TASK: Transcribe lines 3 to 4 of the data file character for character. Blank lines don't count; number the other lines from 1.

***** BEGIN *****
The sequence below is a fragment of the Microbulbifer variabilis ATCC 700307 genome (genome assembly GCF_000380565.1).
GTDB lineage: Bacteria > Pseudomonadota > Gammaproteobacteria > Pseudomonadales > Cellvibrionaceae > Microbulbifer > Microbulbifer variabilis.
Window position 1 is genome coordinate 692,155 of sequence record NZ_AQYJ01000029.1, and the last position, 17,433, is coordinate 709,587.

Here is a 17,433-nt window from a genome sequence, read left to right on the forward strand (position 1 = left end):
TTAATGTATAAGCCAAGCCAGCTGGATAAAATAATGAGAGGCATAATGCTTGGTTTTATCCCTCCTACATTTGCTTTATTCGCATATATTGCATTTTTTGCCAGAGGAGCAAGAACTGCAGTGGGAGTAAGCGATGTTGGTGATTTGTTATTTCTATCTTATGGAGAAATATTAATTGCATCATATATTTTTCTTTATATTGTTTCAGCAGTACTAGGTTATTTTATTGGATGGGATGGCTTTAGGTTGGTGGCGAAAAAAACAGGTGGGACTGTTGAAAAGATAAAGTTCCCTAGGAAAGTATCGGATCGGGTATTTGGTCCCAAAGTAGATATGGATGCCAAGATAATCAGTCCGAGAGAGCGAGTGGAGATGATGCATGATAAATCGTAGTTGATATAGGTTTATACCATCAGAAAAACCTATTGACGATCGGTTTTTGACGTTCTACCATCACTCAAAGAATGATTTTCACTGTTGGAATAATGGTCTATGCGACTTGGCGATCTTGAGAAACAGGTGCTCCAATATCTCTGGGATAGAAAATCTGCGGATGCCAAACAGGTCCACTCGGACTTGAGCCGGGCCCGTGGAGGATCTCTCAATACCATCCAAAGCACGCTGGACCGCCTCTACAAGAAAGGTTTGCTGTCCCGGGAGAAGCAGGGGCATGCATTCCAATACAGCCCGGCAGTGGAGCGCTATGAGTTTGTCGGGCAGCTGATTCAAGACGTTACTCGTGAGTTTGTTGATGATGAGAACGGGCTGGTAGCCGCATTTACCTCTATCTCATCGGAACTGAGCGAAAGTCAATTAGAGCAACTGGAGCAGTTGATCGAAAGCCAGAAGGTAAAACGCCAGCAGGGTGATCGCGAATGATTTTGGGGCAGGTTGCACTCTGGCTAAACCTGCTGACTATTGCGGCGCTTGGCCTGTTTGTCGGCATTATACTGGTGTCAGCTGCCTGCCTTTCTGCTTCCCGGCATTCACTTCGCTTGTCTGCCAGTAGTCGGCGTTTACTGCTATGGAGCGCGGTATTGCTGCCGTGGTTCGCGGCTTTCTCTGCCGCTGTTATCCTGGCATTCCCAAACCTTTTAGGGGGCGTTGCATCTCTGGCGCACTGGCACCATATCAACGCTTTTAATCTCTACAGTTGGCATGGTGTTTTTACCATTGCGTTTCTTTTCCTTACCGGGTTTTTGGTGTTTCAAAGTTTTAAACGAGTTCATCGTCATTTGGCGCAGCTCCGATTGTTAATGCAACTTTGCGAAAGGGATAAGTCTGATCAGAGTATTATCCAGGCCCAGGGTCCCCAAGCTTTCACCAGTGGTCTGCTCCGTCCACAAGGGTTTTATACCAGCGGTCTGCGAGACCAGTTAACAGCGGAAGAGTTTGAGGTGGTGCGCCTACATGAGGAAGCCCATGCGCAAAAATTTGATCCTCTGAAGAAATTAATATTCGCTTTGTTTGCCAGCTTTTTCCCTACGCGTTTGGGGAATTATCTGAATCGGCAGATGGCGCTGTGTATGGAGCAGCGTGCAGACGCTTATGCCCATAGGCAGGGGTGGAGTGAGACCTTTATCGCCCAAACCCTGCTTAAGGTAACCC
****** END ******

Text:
Window position 1 is genome coordinate 692,155 of sequence record NZ_AQYJ01000029.1, and the last position, 17,433, is coordinate 709,587.

Here is a 17,433-nt window from a genome sequence, read left to right on the forward strand (position 1 = left end):